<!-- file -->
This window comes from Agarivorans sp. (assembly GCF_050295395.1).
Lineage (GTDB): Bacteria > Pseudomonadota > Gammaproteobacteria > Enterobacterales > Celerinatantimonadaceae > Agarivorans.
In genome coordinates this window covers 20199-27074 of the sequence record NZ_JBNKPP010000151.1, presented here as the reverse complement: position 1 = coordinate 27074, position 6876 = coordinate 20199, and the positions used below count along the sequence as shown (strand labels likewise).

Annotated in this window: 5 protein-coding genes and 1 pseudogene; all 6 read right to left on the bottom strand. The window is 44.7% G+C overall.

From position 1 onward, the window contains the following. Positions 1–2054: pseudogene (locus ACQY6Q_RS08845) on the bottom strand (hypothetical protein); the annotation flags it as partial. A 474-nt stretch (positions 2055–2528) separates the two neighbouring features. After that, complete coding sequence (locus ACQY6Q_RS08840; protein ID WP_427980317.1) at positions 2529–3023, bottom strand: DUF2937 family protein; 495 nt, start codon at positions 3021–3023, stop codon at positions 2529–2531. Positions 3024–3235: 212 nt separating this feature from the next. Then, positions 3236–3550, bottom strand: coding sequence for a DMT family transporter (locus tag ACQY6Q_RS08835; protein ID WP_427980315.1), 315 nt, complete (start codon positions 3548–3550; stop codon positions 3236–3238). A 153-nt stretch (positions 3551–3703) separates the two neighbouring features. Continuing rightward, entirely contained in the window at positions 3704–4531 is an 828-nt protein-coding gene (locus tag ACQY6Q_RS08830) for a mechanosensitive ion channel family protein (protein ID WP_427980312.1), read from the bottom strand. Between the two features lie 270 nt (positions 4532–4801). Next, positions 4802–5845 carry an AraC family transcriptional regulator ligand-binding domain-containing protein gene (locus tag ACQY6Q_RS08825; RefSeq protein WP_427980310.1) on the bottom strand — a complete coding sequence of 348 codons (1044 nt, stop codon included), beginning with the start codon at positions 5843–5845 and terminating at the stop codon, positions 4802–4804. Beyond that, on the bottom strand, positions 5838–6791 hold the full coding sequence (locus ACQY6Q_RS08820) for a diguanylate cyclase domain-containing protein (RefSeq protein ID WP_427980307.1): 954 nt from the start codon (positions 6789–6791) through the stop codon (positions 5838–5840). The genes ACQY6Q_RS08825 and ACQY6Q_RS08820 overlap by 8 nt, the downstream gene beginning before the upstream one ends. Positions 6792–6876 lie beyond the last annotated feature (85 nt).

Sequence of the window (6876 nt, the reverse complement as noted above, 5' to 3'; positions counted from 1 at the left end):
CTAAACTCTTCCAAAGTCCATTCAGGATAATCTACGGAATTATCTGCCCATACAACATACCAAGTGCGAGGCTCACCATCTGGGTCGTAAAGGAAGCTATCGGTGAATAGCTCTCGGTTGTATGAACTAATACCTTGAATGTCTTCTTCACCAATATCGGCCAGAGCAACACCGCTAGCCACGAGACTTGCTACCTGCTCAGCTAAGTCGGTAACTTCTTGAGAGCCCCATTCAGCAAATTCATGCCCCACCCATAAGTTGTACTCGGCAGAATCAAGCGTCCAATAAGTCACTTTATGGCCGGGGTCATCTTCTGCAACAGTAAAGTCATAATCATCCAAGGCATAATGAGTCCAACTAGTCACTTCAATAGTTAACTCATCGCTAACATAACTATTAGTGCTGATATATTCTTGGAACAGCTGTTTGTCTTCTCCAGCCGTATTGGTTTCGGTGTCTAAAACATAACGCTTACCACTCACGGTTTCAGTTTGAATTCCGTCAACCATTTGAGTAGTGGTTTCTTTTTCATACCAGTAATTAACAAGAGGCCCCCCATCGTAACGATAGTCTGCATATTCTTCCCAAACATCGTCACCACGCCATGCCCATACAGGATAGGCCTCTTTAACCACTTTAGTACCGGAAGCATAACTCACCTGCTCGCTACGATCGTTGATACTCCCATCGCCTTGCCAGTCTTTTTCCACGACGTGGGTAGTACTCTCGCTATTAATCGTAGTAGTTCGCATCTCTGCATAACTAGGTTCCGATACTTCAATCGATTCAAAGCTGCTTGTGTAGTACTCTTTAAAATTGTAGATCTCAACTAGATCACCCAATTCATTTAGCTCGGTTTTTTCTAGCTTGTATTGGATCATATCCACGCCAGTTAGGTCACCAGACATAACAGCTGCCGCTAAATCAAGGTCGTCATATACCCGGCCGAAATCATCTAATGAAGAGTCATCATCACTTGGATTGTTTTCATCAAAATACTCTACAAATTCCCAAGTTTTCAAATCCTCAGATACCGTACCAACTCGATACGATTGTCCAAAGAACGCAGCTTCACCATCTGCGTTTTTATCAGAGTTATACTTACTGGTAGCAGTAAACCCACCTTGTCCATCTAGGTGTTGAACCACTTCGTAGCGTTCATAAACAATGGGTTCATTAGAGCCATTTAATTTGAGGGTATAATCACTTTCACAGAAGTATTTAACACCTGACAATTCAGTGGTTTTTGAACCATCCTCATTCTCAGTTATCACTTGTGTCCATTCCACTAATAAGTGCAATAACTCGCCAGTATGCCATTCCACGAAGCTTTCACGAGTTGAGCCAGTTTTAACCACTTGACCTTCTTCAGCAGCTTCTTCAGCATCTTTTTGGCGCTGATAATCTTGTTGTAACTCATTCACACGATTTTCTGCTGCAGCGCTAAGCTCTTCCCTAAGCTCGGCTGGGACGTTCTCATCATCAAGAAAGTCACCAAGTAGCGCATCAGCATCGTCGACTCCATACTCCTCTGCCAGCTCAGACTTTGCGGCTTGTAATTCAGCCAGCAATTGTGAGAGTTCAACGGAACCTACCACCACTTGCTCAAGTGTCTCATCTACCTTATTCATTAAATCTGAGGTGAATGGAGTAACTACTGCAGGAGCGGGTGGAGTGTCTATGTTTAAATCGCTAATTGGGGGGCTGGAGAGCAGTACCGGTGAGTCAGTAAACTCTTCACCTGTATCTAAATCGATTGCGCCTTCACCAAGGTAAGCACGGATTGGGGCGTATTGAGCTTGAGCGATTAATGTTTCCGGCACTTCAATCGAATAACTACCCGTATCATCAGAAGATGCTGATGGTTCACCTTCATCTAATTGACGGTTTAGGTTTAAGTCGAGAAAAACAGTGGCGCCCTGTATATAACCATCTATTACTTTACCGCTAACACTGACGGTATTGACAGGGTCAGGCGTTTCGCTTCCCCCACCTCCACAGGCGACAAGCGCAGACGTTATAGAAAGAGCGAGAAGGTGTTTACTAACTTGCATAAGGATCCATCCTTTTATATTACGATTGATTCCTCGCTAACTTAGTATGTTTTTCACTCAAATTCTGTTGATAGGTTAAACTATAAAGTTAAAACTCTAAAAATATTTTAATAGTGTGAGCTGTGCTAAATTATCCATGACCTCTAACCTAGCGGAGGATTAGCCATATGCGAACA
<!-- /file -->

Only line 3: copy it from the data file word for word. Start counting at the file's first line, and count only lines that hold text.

In genome coordinates this window covers 20199-27074 of the sequence record NZ_JBNKPP010000151.1, presented here as the reverse complement: position 1 = coordinate 27074, position 6876 = coordinate 20199, and the positions used below count along the sequence as shown (strand labels likewise).